Weight Loss Surgery in Adolescents

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Abstract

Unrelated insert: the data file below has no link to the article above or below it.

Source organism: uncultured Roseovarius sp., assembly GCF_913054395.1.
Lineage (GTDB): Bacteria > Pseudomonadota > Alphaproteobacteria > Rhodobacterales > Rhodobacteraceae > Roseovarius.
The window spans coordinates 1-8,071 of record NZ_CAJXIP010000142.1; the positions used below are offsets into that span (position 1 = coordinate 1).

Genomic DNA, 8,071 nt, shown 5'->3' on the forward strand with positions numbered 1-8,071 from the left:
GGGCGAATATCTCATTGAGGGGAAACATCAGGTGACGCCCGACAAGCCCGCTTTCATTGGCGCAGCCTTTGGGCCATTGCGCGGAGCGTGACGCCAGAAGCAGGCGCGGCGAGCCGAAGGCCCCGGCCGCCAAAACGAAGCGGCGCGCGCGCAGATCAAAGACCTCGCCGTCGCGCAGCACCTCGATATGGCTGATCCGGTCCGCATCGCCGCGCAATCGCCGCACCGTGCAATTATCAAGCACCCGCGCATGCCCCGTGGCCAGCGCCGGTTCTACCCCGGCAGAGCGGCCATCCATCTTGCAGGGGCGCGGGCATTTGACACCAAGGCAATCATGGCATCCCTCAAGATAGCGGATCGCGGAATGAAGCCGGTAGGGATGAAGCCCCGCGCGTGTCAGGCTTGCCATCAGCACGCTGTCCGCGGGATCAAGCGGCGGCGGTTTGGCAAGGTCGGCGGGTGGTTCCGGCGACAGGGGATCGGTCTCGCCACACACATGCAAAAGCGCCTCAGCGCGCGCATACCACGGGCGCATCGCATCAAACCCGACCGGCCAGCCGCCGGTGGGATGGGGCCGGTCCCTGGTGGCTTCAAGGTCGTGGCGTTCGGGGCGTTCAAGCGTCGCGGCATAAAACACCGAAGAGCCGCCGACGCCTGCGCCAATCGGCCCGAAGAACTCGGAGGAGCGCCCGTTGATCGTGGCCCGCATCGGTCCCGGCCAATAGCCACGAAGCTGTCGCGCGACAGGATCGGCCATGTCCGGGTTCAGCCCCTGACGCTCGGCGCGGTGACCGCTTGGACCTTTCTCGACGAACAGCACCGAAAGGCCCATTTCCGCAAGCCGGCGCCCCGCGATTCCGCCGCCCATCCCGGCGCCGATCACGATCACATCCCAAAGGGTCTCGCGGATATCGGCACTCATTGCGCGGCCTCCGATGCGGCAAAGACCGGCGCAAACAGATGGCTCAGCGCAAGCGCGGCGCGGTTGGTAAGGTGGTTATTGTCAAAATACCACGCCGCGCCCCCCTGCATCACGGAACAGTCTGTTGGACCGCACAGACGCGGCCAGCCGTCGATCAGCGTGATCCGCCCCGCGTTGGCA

Childhood obesity continues to be a national health problem, with growing numbers of adolescents (8.7%) affected by severe obesity and its associated cardiometabolic risks. Since current nonsurgical methods for treating these adolescents have only modest effects, weight loss surgery (WLS) is an alternative treatment. An overview of the literature was conducted describing the selection, management, and outcomes of adolescents undergoing WLS. Adolescent guidelines require physical and emotional maturity as well as serious comorbidities associated with body mass index cutoffs higher than those used for adults. Medium-term to long-term outcomes are similar to those of adults undergoing WLS. Such outcomes depend on management by a multidisciplinary team with expertise in caring for adolescents who are still developing psychosocially and who are relatively more dependent on family supports for continued care. Future exploration is needed to elucidate optimal surgical indications for adolescents, improved adherence to postoperative care, and the impact of WLS on life expectancy. Resulting evidence can better inform the direction for healthcare delivery and policy directed toward this at-risk population.

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